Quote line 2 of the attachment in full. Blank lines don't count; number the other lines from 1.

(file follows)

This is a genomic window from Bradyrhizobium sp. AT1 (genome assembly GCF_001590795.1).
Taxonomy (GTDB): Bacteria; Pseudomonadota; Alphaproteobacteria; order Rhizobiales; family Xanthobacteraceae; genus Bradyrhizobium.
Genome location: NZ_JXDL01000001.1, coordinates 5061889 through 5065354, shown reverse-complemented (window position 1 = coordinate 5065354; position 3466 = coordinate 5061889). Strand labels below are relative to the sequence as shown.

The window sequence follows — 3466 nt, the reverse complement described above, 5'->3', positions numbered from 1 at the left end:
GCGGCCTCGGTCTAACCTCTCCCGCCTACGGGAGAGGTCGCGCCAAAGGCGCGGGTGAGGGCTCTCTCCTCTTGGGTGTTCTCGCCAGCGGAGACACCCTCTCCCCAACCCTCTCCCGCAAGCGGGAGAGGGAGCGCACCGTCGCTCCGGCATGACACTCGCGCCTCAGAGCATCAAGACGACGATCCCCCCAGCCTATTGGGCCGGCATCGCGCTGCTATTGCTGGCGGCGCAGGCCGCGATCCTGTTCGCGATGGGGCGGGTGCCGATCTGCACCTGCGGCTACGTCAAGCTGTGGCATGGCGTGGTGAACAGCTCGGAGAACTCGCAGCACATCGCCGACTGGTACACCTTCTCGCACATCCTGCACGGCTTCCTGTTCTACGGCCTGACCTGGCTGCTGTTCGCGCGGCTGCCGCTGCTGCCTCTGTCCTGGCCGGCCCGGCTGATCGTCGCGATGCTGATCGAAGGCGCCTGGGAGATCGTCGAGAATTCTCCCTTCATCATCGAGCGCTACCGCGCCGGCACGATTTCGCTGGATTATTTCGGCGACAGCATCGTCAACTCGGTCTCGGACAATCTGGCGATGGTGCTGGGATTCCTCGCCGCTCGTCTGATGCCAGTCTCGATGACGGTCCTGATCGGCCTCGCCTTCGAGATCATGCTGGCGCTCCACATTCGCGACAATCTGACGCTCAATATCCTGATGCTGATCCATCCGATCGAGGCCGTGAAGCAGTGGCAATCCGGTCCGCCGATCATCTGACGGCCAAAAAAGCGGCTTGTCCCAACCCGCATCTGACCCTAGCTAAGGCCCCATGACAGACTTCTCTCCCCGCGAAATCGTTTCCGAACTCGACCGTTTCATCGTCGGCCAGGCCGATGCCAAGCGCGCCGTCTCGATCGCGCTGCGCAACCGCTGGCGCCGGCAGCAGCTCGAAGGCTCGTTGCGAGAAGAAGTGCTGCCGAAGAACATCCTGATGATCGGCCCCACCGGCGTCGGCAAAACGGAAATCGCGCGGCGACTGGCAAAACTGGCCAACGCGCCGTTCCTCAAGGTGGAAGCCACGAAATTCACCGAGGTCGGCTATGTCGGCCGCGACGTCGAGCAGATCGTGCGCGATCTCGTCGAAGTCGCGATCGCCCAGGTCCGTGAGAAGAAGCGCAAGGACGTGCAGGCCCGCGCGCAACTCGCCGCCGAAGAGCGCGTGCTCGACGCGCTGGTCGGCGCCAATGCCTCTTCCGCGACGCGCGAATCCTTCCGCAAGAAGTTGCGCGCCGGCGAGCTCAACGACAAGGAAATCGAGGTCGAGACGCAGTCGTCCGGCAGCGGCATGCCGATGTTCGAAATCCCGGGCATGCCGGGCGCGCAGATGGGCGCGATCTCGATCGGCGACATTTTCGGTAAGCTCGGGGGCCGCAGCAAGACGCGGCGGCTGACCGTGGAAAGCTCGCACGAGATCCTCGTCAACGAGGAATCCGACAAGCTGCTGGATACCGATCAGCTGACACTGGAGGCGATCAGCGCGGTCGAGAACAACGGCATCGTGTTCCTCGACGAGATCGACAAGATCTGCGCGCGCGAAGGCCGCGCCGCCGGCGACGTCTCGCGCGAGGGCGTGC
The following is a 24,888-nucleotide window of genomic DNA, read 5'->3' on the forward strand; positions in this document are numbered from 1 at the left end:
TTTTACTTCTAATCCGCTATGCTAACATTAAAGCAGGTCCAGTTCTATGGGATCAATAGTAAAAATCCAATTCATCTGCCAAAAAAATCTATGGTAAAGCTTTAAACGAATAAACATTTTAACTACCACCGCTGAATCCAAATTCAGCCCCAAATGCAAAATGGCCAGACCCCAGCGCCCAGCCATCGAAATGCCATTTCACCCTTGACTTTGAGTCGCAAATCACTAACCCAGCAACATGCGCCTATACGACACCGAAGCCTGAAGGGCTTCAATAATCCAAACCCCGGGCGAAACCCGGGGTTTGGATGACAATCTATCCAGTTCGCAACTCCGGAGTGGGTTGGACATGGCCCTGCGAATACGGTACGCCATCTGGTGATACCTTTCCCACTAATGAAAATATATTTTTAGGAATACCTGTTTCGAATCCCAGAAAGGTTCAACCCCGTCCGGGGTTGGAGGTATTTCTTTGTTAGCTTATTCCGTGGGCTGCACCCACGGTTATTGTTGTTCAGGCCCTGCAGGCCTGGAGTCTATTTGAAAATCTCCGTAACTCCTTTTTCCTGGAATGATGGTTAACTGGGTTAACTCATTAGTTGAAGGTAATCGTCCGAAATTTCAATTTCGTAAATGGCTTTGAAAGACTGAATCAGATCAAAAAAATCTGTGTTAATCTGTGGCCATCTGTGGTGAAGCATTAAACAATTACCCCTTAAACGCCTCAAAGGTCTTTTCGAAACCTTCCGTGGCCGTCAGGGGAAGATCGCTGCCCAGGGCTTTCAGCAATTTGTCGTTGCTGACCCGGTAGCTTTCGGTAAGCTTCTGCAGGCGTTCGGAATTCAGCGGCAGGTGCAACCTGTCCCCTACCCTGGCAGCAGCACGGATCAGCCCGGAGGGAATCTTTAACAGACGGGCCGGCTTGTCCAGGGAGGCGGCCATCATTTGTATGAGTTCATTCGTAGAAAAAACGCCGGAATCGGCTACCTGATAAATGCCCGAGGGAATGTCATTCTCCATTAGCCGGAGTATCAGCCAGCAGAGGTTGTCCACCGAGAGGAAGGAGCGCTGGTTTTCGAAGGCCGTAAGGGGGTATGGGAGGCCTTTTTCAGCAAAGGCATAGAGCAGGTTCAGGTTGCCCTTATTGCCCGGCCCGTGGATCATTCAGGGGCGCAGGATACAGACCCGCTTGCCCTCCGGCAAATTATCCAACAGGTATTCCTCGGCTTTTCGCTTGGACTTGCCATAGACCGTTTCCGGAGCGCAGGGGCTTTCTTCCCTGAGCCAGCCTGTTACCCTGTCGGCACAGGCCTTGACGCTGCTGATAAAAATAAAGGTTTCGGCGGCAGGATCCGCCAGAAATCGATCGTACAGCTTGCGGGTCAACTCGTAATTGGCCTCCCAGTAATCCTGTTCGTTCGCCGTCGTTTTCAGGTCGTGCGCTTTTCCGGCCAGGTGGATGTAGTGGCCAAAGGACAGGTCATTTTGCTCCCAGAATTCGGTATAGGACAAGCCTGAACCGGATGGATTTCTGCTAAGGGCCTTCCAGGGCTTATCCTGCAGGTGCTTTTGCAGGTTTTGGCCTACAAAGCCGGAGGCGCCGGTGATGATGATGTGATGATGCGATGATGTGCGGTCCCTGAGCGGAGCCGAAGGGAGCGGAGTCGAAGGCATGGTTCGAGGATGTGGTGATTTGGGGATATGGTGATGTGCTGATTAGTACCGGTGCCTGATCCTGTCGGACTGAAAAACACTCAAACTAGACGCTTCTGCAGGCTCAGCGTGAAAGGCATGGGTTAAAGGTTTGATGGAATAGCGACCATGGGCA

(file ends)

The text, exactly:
Taxonomy (GTDB): Bacteria; Pseudomonadota; Alphaproteobacteria; order Rhizobiales; family Xanthobacteraceae; genus Bradyrhizobium.